Lazarus’s Resurrection shows the strength of God’s grace needed to save us from strong habits of sin

December 4, 2021 • 2 min

From The Sinner’s Guide, page 242
By Venerable Louis of Granada

But among all these obstacles the greatest is the tyranny of evil habits. Would that I could make you understand the power with which they bind us!

As each blow of the hammer drives a nail farther and farther into the Avood, until it can hardly be withdrawn, so every sinful action is a fresh blow which sinks vices deeper and deeper into our souls until it is almost impossible to uproot them.

Thus it is not rare to see the sinner in his old age a prey to vices which have dishonored his youth, in which he is no longer capable of finding pleasure, and which his years and the weakness of nature would repel, were he not bound to them by long-continued habit.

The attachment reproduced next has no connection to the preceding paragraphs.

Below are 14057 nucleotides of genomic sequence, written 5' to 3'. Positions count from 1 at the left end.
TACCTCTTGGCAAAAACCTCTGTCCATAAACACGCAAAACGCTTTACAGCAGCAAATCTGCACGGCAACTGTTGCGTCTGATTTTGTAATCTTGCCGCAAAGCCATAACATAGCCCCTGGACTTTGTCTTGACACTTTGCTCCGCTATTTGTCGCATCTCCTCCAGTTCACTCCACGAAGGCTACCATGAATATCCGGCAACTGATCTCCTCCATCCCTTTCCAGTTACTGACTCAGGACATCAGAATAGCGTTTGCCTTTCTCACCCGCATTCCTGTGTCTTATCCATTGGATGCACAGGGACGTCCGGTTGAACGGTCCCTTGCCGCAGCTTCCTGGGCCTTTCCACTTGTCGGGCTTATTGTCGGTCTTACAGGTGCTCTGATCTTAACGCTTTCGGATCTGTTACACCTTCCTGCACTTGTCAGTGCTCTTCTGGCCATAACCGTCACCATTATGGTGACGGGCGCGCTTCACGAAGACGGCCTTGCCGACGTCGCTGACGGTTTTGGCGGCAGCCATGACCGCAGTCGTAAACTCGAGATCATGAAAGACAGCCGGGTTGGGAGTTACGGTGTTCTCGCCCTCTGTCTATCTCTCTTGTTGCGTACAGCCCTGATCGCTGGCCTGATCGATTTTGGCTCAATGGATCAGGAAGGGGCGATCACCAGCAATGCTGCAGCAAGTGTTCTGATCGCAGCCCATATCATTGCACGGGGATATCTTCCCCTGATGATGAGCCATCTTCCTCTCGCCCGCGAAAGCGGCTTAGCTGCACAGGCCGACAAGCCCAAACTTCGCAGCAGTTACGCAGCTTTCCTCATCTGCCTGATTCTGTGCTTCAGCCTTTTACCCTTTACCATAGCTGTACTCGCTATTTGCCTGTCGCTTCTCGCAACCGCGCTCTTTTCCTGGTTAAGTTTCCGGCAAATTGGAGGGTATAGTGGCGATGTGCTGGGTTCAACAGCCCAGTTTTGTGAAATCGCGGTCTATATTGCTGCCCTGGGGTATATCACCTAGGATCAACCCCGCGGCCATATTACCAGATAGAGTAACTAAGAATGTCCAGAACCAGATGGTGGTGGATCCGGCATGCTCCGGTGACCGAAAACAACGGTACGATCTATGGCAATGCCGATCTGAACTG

Are we not told in Scripture that “the bones of the sinner shall be filled with the vices of his youth, and that they shall sleep with him in the dust”? [Job xx. 11.]

Thus we see that even death does not terminate the habit of vice; its terrible effects pass into eternity.

It becomes a second nature, and is so imprinted in his flesh that it consumes him like a fatal poison for which there is scarcely any remedy.

This our Saviour teaches us in the resurrection of Lazarus. He had raised other dead persons by a single word, but to restore Lazarus, who had been four days in the tomb, He had recourse to tears and prayers, to show us the miracle God effects when he raises to the life of grace a soul buried in a habit of sin.

For, according to St. Augustine, the first of these four days represents the pleasure of sin; the second, the consent; the third, the act; and the fourth, the habit of sin.

Therefore, the sinner who has reached this fourth day can only be restored to life by the tears and prayers of our Saviour.

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